By Leonard Pitts: Syndicated columnist
Today, we’re going to administer an IQ test. One question only. Here’s the scenario.
Let’s say you get hurt at home. Let’s say you cut off a favorite appendage with a hedge clipper or fall victim to the old step-on-a-rake gag. Let’s say you have chest pains, stomach cramps, bruises, contusions and lacerations. Let’s say your forehead is hotter than Eva Longoria in August. In Phoenix. In a bikini. A really small bikini. Fresh from the pool, her skin moist and giving you that pouty, saucy look the way she does, and … and …
I’m sorry, what were we talking about?
Oh yeah. You fall ill at home. What do you do? Did you say, get to the emergency room immediately?
Oooh, sorry. Wrong answer.
In fact, that answer reveals something about you. Namely, that you are a woman. And therefore that you are — sorry, ladies — less intelligent than your average man.
See, your average man would have answered the question with a more important question: At the time of this hypothetical illness or injury, is there a ballgame on television? Assuming the answer was no, he would, indeed, get to the ER with all due haste. Assuming, however, the answer was yes, he would, using his superior intellect, choose to wait until the game was over and only then, rush to the emergency room.
Ladies, you wonder what the heck I’m talking about, right? My enhanced intelligence predicted your confusion. Well, last week, CNN juxtaposed (that means to place side by side for contrast or comparison) two fascinating stories on its Web site. One was Dr. Sanjay Gupta’s report on a study by one Dr. J. Philippe Rushton, who, after analyzing SAT scores of 100,000 teenagers, claims that males are, on average, 3.6 IQ points smarter than females.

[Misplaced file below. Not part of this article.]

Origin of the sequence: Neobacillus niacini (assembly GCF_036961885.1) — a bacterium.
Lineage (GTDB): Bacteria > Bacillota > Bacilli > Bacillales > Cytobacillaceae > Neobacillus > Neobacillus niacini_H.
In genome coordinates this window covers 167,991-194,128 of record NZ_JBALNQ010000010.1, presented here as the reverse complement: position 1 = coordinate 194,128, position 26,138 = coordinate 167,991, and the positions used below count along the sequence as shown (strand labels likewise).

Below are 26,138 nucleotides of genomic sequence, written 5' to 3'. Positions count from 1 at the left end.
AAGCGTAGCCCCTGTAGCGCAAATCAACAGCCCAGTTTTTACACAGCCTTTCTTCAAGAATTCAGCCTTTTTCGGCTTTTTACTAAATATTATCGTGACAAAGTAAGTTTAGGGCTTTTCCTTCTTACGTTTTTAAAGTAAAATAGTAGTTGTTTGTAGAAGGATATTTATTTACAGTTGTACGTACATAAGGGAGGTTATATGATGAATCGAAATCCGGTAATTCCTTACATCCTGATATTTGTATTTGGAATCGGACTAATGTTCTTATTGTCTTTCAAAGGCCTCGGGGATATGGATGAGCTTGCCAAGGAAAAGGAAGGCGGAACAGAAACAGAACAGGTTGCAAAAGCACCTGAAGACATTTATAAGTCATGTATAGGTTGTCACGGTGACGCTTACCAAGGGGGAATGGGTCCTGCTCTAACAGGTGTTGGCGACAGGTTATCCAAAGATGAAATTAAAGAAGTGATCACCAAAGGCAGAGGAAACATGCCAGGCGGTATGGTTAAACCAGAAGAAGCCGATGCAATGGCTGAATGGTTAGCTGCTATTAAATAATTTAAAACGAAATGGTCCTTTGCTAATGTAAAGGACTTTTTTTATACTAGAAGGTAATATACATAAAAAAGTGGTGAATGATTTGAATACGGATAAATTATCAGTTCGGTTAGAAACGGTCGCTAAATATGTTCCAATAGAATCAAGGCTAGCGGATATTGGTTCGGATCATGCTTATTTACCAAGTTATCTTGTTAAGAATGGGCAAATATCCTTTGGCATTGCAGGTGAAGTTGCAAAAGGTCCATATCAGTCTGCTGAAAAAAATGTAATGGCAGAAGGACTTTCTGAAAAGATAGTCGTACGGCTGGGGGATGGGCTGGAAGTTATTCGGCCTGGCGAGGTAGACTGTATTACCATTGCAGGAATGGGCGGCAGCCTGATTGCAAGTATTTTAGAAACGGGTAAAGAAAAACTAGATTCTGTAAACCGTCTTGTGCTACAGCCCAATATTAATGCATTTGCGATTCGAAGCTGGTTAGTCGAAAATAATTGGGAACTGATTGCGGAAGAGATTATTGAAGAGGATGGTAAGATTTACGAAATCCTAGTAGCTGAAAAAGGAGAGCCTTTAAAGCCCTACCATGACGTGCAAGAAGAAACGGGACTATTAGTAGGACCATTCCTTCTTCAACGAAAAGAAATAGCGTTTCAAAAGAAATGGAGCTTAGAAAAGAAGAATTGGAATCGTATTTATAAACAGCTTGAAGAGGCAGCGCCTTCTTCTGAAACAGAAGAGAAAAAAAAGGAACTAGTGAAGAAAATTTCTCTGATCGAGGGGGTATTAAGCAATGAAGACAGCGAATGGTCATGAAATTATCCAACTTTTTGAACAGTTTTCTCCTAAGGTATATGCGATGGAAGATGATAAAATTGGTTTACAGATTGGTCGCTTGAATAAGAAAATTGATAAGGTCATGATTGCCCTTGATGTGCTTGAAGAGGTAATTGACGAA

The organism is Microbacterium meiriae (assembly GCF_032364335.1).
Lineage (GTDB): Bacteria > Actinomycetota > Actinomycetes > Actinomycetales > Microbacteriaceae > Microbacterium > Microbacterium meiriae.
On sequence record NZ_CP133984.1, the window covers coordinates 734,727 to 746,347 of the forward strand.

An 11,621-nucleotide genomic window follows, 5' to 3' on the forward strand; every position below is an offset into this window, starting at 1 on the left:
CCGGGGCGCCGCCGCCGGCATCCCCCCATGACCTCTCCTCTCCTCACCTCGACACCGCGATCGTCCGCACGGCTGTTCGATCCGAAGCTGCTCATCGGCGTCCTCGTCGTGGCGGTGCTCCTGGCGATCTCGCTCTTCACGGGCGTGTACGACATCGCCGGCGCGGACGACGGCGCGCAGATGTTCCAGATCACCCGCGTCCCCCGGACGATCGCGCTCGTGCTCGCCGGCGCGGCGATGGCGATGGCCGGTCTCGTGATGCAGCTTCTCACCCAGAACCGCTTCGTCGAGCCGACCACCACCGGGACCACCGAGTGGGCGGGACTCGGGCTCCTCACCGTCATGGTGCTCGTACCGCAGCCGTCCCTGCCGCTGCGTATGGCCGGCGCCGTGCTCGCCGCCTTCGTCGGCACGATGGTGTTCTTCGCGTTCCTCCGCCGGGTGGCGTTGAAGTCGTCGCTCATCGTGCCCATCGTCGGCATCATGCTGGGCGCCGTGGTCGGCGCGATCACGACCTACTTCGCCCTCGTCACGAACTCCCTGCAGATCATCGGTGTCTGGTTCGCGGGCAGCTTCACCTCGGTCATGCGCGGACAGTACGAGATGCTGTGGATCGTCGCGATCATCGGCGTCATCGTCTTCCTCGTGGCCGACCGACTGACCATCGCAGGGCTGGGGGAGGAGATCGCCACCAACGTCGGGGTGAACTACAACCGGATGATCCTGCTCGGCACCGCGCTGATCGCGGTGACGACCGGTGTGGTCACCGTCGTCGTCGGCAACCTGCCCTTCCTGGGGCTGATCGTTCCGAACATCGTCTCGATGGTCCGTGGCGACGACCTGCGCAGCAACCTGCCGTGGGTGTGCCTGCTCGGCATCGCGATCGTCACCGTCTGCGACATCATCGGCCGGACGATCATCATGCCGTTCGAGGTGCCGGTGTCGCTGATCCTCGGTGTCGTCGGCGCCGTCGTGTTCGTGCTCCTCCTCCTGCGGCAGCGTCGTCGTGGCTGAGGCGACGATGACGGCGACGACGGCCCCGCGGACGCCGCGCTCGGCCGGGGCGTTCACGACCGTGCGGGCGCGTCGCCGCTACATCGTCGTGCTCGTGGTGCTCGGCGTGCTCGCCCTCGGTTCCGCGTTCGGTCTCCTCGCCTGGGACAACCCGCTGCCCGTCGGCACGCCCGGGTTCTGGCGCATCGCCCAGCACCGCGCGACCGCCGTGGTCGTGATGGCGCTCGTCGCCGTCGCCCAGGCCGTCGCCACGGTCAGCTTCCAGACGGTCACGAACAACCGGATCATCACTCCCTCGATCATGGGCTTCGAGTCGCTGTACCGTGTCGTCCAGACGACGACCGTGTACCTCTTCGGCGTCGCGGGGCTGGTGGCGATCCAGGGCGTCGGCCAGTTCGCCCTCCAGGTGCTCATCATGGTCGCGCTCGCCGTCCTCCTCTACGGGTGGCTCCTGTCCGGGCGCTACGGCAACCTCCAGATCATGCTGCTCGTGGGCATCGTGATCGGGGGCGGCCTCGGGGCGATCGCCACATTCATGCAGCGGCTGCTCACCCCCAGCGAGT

The other was an AP story on research by a medical doctor named David Jerrard. He crunched statistics of visits to an emergency room in Baltimore and found that, during telecasts of NFL games, Major League Baseball games, or games involving University of Maryland football or basketball, the number of men coming in to the ER drops precipitously. Immediately after the game goes off, ER visits by men spike by 40 percent.
Now you might, if you are a woman, question the idea that anyone who puts off seeking needed medical attention to watch a game can be described as intellectually superior. I would only say, ladies, that jealousy is not a very attractive trait. I mean, we are talking about the gender that invented the beer hat and the giant foam finger and made “Jackass” a multi-million-dollar franchise, the gender that had the foresight to put girls on trampolines and refrigerators in recliners, the gender whose members can often be found on a frigid day standing in the stadium, screaming their throats raw and pounding hairy, shirtless chests painted in the colors of very large millionaires chasing a ball on the field below.
The level of our intelligence could hardly be more apparent.
So obviously, there is a profound intellectual reason for our willingness to delay medical help until after the game, and here it is: We know that sports is the most important thing in all of human existence.
And here, I know, some woman is nudging some other woman. They’re in a snooty coffee bar drinking expensive lattes and Norah Jones is singing in the background. The first woman is saying: Did you read this clown? Can you believe him? Of all the manifestations of the arrogance of male-centric paradigms and patriarchal hegemony in the herstory of woman, this has got to be the worst.
Ladies, women, female human units, lighten up. I’m putting you on, of course. For the record there’s no way your humble correspondent would put off seeking needed medical assistance just so he could finish watching some stupid game.
Unless, you know, we were talking about the playoffs or something.
Leonard Pitts is a columnist for the Miami Herald. Readers may contact him at: